Azerbaijan and Kazakhstan, along other oil exporting countries in Middle East and North Africa (MENA) and the Caucasus and Central Asia (CCA) could see their macroeconomic stability undermined by low oil prices unless they make efforts towards fiscal consolidation, structural reforms and financial sector supervision, the International Monetary Fund (IMF) said in a report published on June 8.
MENA and CCA are home to 11 of the top 20 exporters of hydrocarbons in the world, which have seen their export and budget revenues and GDP growth affected by the 60% reduction in oil prices since mid-2014. Budget receipts from oil and gas have declined by as much as 10% of GDP in the case of Azerbaijan and Algeria, the IMF said in the report titled “Learning to Live with Cheaper Oil”.
In CCA, these trends have resulted in the lowest economic activity in two decades, just as financial sector vulnerabilities and external pressures have risen despite currency weakening. Better financial sector supervision and stronger macroeconomic policy are needed to maintain financial stability, while fiscal adjustments and structural reforms would ensure sustainability in the medium term, the multilateral lender writes.
With only a modest uptick in oil prices to $45 per barrel expected, some CCA countries -like Azerbaijan - have diligently mitigated the impact of oil price volatility by slashing public spending. The effects will translate into manageable public deficits in CCA in upcoming years. Unlike MENA countries, which are expected to incur $900bn in budget deficits in 2016-2020, CCA countries will contain budget deficits to $32bn in the next five years, the report notes. Nevertheless, in order to balance their budgets, CCA hydrocarbon exporters would have to further slash their existing public spending by one quarter.
While cutting public spending could result in lower economic growth of approximately 25 basis points (0.25%) per year, the IMF believes that spending reductions on inefficient expenditures could have a lower-than-usual effect on growth, and are necessary after years of generous public spending financed from oil exports.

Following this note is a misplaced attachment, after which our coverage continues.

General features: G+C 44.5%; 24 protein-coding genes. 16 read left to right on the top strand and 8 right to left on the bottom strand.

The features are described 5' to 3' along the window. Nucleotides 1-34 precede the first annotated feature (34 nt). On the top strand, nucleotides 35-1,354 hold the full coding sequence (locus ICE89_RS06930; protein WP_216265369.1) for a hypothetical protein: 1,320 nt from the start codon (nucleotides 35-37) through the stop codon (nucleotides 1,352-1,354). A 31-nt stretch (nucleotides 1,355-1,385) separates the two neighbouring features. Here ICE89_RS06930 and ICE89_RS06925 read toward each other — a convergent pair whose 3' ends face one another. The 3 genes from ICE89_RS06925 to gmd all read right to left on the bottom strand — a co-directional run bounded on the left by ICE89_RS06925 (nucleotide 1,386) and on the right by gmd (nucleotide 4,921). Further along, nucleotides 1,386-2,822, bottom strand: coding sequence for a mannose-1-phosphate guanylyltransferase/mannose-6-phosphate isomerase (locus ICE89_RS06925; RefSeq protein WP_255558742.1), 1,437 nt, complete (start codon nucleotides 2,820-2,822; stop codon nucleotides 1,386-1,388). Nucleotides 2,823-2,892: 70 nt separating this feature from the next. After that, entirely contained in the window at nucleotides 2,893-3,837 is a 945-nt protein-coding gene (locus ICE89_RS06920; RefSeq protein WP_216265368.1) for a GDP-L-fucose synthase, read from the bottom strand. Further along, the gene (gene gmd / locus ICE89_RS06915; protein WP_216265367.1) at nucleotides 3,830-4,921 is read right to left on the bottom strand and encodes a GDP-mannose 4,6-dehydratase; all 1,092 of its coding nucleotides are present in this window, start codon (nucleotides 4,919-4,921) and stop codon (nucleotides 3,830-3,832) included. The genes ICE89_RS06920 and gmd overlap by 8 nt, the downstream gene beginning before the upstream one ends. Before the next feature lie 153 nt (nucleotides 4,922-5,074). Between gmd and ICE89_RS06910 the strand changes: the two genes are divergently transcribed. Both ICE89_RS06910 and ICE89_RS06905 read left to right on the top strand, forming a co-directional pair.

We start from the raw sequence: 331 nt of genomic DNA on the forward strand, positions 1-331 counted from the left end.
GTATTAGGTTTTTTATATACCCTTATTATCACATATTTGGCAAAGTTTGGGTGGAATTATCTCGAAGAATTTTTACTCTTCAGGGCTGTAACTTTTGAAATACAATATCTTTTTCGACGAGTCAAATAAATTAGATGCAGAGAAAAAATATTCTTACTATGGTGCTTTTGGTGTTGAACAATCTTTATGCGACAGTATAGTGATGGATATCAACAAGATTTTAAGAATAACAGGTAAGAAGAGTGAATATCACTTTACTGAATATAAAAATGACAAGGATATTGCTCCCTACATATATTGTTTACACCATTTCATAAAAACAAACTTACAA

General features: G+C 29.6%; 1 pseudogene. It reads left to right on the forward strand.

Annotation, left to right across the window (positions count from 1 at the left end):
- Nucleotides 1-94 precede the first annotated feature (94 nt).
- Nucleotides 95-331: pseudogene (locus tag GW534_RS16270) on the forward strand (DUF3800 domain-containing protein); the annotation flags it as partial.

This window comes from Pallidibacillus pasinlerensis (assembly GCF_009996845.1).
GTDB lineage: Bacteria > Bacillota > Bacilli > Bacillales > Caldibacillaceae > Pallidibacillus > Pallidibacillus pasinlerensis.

CCA exporters, most notably Kazakhstan and Azerbaijan, also differ from their counterparts in MENA in how they handled pressures on monetary stability. While Gulf Cooperation Council (GCC) countries chose to maintain currency pegs, Azerbaijan, Kazakhstan and Algeria let their currencies depreciate. Both approaches can be feasible, the IMF report notes, but depreciating currencies need continued support in the form of containing risks related to higher inflation and financial stability. Inflation is expected to reach double digits in Azerbaijan and Kazakhstan in 2016, a record in the last 15 years.
“Oil exporters that decide to introduce more exchange rate flexibility will need to substantially modernise their monetary policy frameworks, develop more liquid money and foreign exchange markets and strengthen communication,” the multilateral lender writes. Desirable modernisation would include clarifying monetary policy objectives, increasing independence of the central banks, deepening analytical capabilities, and improving effectiveness of the interest rate instrument.
The decline in liquidity in CCA economies has prompted a slowdown in credit growth, a trend that was compounded by depreciations and non-performing loans (NPL). The lower access to credit will likely affect private sector growth at a time of declining public spending, negatively impacting job creation and economic growth, the report notes.
Depreciation has also put pressure on banks' balance sheets, as unhedged borrowers became unable to repay dollar-denominated loans. The full effect of the depreciations and economic slowdown on asset quality is slowly becoming evident, as NPLs tend to accumulate with a lag.
IMF recommends that “in the short term, policies should be geared toward mitigating rising liquidity, credit, and exchange risks. There is a particular need to ensure coherence in fiscal and monetary operations to avoid amplifying liquidity shocks, improve liquidity-forecasting capabilities at central banks, ensure effective liquidity-assistance frameworks, enforce open-position limits, and ensure appropriate loan classification and provisioning”.
Enhancing institutional quality by tackling corruption and bureaucracy and improving contract enforcement are needed in order for Kazakhstan and Azerbaijan to stave off an anticipated upsurge in unemployment as a result of depressed growth in 2016-2021.
“The good news is that policymakers have started responding to this new reality, and substantial progress has already been made, especially with respect to fiscal consolidation. But the fiscal outlook remains challenging despite the consolidation measures adopted so far, and additional sustained policy effort will be needed over a number of years. Policymakers will need to be proactive in addressing the challenges posed by lower oil prices for the financial system, and should step up structural reforms to boost medium-term growth prospects,” the report concludes.
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